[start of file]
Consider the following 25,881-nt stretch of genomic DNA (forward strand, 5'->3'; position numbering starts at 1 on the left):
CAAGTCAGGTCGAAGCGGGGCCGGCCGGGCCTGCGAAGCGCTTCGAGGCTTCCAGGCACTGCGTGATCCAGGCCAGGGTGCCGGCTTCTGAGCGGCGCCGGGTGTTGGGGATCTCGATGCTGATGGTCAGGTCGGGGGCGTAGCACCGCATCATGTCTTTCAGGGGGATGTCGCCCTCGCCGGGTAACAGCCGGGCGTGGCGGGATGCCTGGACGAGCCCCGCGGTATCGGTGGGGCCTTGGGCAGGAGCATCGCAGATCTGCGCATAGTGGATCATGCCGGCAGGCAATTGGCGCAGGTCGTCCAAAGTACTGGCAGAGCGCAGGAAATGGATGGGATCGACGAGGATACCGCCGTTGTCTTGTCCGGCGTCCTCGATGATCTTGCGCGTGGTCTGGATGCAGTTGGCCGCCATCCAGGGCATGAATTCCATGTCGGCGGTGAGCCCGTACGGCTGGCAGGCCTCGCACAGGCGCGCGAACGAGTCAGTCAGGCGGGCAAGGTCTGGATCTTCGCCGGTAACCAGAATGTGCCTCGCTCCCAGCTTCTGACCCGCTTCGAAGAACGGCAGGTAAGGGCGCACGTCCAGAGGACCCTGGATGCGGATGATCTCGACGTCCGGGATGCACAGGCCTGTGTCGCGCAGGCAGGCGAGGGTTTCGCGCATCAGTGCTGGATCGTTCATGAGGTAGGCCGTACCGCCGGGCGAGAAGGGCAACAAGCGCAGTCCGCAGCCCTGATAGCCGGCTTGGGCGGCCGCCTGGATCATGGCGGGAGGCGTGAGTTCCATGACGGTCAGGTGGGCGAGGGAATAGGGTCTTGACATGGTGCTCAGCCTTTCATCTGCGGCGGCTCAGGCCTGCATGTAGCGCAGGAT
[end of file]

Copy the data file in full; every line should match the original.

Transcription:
Consider the following 25,881-nt stretch of genomic DNA (forward strand, 5'->3'; position numbering starts at 1 on the left):
CAAGTCAGGTCGAAGCGGGGCCGGCCGGGCCTGCGAAGCGCTTCGAGGCTTCCAGGCACTGCGTGATCCAGGCCAGGGTGCCGGCTTCTGAGCGGCGCCGGGTGTTGGGGATCTCGATGCTGATGGTCAGGTCGGGGGCGTAGCACCGCATCATGTCTTTCAGGGGGATGTCGCCCTCGCCGGGTAACAGCCGGGCGTGGCGGGATGCCTGGACGAGCCCCGCGGTATCGGTGGGGCCTTGGGCAGGAGCATCGCAGATCTGCGCATAGTGGATCATGCCGGCAGGCAATTGGCGCAGGTCGTCCAAAGTACTGGCAGAGCGCAGGAAATGGATGGGATCGACGAGGATACCGCCGTTGTCTTGTCCGGCGTCCTCGATGATCTTGCGCGTGGTCTGGATGCAGTTGGCCGCCATCCAGGGCATGAATTCCATGTCGGCGGTGAGCCCGTACGGCTGGCAGGCCTCGCACAGGCGCGCGAACGAGTCAGTCAGGCGGGCAAGGTCTGGATCTTCGCCGGTAACCAGAATGTGCCTCGCTCCCAGCTTCTGACCCGCTTCGAAGAACGGCAGGTAAGGGCGCACGTCCAGAGGACCCTGGATGCGGATGATCTCGACGTCCGGGATGCACAGGCCTGTGTCGCGCAGGCAGGCGAGGGTTTCGCGCATCAGTGCTGGATCGTTCATGAGGTAGGCCGTACCGCCGGGCGAGAAGGGCAACAAGCGCAGTCCGCAGCCCTGATAGCCGGCTTGGGCGGCCGCCTGGATCATGGCGGGAGGCGTGAGTTCCATGACGGTCAGGTGGGCGAGGGAATAGGGTCTTGACATGGTGCTCAGCCTTTCATCTGCGGCGGCTCAGGCCTGCATGTAGCGCAGGAT